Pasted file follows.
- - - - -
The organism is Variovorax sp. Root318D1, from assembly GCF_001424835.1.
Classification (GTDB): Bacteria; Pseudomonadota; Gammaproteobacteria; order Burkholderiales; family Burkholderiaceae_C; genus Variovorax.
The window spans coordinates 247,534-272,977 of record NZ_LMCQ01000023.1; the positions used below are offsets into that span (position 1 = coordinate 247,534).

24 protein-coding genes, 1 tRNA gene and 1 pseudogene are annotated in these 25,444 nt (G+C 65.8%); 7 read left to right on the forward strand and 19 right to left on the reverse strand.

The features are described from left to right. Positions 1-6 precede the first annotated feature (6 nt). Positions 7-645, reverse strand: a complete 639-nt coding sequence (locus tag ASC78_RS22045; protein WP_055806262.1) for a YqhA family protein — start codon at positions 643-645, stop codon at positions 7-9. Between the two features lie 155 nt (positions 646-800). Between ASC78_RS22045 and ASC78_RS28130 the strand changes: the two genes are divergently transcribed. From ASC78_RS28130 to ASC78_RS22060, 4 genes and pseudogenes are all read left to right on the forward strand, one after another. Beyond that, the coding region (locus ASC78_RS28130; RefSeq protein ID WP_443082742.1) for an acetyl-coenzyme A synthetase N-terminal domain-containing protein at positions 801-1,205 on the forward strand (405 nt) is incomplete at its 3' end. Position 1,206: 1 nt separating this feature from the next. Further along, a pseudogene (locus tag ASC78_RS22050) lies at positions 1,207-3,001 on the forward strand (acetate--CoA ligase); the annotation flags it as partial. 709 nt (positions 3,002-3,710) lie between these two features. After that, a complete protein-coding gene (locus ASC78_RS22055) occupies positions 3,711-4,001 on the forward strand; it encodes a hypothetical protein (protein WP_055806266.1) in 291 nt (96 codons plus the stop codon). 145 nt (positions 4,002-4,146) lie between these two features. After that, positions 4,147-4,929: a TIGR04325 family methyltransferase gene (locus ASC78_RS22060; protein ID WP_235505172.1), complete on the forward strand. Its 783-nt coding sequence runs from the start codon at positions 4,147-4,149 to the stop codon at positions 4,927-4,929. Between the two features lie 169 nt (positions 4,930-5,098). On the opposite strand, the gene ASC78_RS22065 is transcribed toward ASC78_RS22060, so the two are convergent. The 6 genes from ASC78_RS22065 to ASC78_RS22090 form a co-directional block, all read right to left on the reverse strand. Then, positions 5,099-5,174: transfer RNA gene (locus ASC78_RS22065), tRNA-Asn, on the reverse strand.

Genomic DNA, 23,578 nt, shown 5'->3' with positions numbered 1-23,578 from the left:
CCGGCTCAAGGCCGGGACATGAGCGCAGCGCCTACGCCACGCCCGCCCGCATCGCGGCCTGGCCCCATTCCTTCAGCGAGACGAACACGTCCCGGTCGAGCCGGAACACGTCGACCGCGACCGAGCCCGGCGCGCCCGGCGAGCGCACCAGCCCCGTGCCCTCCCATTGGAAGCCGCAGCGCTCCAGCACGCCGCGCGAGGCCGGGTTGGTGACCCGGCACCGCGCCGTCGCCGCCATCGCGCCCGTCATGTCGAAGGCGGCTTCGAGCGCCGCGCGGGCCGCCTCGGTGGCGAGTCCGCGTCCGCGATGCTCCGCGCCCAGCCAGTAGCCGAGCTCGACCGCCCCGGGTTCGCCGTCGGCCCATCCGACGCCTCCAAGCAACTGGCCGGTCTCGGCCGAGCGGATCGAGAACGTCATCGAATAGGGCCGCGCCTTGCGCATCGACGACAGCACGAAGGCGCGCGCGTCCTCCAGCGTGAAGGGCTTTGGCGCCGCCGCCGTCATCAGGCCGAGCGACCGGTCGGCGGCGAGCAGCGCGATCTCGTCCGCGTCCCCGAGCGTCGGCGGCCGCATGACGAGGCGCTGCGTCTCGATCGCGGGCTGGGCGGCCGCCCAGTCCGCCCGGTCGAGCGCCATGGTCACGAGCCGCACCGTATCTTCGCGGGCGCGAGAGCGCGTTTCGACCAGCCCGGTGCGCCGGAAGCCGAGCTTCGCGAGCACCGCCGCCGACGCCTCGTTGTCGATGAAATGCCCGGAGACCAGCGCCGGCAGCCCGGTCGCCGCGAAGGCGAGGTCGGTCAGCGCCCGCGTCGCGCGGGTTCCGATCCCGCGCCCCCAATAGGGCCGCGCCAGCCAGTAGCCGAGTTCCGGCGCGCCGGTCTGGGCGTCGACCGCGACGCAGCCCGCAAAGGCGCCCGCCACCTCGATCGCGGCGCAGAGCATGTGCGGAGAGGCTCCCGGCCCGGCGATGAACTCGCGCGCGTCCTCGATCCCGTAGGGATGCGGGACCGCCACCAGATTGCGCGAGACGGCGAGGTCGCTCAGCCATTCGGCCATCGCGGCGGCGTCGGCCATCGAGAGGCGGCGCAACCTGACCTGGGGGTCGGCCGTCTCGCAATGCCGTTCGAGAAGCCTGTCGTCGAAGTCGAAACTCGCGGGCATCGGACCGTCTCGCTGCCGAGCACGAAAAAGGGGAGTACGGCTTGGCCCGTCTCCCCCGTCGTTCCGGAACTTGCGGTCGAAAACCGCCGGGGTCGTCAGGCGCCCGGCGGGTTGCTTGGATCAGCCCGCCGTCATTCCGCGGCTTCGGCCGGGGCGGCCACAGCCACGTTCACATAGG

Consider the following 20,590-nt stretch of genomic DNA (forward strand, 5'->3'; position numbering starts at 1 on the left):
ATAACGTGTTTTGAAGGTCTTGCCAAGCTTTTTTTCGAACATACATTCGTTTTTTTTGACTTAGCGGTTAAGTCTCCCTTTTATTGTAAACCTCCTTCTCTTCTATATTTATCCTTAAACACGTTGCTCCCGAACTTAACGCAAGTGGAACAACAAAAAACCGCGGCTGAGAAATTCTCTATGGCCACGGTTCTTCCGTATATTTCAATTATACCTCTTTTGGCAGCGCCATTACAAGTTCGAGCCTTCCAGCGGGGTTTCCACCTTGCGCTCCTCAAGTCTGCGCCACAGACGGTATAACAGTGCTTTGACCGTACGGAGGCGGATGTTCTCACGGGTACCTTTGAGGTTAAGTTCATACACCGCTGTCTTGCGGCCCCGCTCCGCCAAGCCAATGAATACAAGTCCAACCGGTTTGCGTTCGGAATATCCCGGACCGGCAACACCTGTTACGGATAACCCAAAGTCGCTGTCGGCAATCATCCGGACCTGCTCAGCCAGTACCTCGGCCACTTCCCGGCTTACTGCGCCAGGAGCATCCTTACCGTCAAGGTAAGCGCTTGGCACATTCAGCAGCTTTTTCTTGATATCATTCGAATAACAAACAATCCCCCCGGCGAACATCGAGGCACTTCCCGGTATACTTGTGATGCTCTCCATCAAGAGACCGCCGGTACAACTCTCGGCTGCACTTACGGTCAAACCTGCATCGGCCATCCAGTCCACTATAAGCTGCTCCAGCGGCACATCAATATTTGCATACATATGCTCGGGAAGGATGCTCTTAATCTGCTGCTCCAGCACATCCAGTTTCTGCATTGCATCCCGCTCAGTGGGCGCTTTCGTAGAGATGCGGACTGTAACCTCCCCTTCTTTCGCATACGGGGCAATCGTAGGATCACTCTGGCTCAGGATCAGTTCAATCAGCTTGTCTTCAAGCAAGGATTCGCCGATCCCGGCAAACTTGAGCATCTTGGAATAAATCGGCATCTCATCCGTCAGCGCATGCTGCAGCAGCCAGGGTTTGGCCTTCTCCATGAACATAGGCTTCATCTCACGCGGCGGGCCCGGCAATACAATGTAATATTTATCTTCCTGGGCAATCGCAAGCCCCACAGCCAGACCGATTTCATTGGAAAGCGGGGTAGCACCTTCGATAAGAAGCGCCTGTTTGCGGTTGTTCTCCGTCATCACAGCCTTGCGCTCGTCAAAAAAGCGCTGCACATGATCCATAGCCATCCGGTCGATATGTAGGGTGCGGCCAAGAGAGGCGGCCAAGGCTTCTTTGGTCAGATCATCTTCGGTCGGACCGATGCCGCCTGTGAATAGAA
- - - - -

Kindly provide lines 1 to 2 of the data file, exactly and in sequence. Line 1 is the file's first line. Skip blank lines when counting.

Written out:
The organism is Variovorax sp. Root318D1, from assembly GCF_001424835.1.
Classification (GTDB): Bacteria; Pseudomonadota; Gammaproteobacteria; order Burkholderiales; family Burkholderiaceae_C; genus Variovorax.